Comment 6 Tom "spot" Callaway 2011-10-07 15:22:53 EDT
Okay, a bit more digging, here is how I think it works:

Again, this assumes that /etc/openvpn/foo.conf is present and correct.

If you just want to turn it on, you don't need to do anything besides:

   systemctl start openvpn@foo.service

However, if you want to enable it on boot, you need to make a symlink.

   ln -s /lib/systemd/system/openvpn\@.service \
   /etc/systemd/system/openvpn\@foo.service

And for another instance bar (again, depends on /etc/openvpn/bar.conf)

   ln -s /lib/systemd/system/openvpn\@.service \
   /etc/systemd/system/openvpn\@bar.service

Then to make it stick:

   systemctl daemon-reload 

At this point, you should still be able to start the service like this:

   systemctl start openvpn@foo.service

And enable it on boot like this:

   systemctl start openvpn@foo.service

****

Please confirm the accuracy of the above statements. I'll make a README.systemd for inclusion in the package once I know they're correct.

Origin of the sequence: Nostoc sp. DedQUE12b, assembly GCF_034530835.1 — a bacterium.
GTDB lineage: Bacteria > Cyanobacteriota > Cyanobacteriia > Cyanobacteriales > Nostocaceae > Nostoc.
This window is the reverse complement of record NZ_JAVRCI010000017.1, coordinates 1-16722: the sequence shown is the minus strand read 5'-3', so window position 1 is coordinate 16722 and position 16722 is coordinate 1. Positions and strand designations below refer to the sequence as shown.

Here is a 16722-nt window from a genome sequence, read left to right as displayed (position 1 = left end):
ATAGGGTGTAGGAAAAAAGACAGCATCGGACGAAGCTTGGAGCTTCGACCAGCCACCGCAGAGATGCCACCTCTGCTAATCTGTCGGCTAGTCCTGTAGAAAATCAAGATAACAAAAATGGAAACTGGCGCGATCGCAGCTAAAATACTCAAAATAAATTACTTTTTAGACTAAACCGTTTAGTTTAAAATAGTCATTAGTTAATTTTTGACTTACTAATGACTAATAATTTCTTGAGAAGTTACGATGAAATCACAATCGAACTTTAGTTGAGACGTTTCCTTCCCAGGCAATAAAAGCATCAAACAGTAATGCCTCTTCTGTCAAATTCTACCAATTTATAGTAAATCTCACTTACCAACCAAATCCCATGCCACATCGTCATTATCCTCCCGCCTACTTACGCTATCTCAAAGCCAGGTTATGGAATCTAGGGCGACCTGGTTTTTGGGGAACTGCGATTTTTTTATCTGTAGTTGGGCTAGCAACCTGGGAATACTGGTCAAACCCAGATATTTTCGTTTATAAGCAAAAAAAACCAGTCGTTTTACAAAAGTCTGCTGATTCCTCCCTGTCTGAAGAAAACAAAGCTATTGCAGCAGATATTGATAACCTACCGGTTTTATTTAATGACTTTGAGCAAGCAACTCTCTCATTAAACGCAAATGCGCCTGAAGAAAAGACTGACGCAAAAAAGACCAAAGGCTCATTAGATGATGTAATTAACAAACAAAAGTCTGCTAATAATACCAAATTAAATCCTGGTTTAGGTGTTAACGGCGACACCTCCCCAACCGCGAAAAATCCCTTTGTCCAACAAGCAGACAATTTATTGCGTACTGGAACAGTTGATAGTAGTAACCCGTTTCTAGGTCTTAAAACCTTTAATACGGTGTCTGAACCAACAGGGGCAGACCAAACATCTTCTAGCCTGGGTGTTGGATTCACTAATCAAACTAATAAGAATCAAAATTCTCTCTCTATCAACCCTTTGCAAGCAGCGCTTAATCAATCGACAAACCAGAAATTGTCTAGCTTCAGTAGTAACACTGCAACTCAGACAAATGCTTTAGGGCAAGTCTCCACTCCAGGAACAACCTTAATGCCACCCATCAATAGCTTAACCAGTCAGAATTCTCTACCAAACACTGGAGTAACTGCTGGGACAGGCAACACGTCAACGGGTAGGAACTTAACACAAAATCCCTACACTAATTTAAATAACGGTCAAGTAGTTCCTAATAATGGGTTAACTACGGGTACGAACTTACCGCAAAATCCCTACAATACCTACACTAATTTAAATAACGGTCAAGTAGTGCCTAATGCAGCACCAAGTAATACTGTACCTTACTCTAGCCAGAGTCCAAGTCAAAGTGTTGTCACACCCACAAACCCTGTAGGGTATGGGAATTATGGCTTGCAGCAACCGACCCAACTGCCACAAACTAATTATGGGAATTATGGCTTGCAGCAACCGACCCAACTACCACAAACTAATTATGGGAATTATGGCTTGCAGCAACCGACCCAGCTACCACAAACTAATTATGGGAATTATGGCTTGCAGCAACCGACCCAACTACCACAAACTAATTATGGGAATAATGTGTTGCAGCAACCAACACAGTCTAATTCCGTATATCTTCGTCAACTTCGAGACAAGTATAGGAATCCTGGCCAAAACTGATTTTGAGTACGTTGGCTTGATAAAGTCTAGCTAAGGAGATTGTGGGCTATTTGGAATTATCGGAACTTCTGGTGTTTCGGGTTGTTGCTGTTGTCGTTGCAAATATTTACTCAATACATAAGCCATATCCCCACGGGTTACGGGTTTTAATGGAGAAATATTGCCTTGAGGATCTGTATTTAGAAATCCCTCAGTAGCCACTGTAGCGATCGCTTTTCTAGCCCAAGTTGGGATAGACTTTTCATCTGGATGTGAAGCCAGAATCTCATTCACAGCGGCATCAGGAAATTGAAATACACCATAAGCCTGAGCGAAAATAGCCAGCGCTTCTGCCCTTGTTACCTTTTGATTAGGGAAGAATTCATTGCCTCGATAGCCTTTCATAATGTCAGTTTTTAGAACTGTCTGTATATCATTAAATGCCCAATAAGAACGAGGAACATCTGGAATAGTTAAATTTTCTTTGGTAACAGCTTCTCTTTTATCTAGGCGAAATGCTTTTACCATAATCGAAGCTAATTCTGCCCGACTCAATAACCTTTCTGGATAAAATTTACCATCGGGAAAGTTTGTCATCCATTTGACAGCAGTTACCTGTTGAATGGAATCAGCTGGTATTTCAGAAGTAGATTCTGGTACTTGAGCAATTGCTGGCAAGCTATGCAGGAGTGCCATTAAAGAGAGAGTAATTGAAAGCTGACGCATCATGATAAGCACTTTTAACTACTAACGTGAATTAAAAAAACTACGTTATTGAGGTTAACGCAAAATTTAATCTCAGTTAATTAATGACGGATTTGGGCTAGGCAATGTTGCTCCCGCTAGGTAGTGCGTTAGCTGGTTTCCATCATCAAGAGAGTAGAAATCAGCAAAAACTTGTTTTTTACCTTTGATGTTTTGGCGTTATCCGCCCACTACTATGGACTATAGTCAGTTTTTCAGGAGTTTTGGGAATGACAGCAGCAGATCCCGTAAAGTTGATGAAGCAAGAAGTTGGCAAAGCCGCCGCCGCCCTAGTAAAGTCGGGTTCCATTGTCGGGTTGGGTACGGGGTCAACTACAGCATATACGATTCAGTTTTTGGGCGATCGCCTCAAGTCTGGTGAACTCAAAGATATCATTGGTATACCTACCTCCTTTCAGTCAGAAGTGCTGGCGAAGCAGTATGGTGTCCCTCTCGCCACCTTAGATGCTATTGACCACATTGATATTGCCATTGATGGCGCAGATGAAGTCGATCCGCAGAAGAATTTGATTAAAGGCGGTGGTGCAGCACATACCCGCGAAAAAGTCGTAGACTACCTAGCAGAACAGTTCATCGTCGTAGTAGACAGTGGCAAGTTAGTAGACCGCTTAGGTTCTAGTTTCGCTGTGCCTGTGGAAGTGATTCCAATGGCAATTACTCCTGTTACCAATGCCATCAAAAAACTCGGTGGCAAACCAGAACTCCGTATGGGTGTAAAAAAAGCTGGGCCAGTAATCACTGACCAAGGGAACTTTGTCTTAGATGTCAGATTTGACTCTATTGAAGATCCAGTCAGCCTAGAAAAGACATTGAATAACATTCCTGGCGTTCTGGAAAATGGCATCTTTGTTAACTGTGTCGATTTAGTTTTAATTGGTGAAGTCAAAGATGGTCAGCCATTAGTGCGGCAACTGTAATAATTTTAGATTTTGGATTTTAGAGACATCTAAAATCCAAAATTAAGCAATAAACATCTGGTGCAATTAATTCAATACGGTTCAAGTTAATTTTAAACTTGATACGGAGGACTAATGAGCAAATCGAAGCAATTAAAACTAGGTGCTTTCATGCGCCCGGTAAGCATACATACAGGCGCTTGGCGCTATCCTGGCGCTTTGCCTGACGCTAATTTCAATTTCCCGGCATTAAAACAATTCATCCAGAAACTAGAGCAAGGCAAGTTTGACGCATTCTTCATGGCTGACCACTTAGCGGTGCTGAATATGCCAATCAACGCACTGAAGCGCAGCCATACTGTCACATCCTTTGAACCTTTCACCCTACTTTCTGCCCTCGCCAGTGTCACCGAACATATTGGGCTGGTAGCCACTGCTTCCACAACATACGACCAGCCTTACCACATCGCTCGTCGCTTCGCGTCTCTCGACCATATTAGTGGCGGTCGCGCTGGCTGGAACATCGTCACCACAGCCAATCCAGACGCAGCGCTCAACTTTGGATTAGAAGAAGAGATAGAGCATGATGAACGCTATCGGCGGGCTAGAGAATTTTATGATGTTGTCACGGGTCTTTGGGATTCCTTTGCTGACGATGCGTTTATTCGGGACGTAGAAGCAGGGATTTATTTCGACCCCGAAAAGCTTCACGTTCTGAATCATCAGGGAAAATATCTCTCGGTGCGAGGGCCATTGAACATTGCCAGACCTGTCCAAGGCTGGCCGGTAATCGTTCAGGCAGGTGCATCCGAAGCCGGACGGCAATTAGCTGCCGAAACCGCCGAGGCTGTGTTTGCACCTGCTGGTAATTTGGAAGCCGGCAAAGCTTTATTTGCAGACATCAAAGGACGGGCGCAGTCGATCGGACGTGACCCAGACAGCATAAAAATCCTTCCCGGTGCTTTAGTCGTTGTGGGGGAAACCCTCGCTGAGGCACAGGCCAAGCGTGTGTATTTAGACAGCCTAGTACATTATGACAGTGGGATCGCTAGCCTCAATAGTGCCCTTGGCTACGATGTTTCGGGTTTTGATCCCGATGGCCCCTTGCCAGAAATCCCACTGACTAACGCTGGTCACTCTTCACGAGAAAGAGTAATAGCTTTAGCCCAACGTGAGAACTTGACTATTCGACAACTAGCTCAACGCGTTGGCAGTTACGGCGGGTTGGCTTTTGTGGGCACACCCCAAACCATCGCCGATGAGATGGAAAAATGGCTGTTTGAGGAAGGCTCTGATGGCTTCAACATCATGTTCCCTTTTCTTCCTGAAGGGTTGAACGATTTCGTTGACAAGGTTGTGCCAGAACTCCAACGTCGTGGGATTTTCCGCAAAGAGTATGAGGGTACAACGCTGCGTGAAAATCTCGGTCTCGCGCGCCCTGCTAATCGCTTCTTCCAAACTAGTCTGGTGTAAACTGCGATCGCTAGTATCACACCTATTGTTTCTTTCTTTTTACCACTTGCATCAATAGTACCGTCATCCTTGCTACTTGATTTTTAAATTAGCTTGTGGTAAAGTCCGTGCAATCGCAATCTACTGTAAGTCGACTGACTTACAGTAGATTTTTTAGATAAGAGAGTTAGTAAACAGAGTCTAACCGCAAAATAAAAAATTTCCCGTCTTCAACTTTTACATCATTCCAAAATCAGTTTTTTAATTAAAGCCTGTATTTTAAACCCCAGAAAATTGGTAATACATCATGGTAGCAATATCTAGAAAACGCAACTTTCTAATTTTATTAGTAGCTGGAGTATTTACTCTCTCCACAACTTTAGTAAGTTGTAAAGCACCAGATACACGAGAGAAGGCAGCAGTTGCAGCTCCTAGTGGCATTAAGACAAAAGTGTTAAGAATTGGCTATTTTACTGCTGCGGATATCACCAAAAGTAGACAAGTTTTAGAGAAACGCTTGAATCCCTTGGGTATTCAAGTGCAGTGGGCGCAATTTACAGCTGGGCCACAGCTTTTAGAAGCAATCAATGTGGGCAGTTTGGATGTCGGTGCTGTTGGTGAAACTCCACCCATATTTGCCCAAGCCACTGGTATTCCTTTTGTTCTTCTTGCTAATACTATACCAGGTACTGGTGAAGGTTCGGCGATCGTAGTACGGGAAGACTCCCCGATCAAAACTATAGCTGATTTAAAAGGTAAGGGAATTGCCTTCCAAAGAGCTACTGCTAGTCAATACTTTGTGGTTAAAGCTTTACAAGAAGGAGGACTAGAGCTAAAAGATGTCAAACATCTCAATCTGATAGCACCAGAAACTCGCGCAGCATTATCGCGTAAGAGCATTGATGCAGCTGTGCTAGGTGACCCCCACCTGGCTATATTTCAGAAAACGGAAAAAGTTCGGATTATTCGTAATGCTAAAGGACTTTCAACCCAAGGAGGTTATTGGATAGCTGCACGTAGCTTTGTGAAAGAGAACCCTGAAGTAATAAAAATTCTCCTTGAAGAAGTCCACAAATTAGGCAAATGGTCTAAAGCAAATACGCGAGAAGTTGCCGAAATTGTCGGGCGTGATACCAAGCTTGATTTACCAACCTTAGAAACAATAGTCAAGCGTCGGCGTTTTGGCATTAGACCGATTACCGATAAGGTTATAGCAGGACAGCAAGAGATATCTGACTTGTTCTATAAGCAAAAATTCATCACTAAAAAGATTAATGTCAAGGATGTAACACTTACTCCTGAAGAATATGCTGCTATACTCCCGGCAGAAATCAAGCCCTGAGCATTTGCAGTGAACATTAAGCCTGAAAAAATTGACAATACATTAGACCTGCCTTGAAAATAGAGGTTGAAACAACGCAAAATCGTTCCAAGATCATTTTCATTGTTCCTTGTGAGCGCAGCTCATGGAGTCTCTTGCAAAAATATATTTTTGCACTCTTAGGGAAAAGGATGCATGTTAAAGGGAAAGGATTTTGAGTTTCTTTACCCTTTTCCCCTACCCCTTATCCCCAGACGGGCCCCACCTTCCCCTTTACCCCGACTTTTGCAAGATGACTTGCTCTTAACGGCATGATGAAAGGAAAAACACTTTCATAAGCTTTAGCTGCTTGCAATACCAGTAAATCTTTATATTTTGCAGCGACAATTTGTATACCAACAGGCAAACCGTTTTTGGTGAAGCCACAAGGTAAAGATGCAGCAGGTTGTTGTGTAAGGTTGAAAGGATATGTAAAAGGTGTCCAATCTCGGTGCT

Comment 7 Jonathan Kamens 2011-10-07 15:31:08 EDT
(In reply to comment #6)
> At this point, you should still be able to start the service like this:
> 
>    systemctl start openvpn@foo.service
> 
> And enable it on boot like this:
> 
>    systemctl start openvpn@foo.service

Should that last line be "systemctl enable" rather than "systemctl start"? Because otherwise it's just the same as the line before.

Even after following the above steps, enable still doesn't work:


jik2:/var/lib/dhcpd!1096$ ls -l /etc/systemd/system/openvpn@openhosting.service 
lrwxrwxrwx 1 root root 36 Oct  7 15:28 /etc/systemd/system/openvpn@openhosting.service -> /lib/systemd/system/openvpn@.service
jik2:/var/lib/dhcpd!1097$ sudo systemctl enable openvpn\@openhosting.service
Failed to issue method call: No such file or directory
Comment 8 Tom "spot" Callaway 2011-10-07 15:43:12 EDT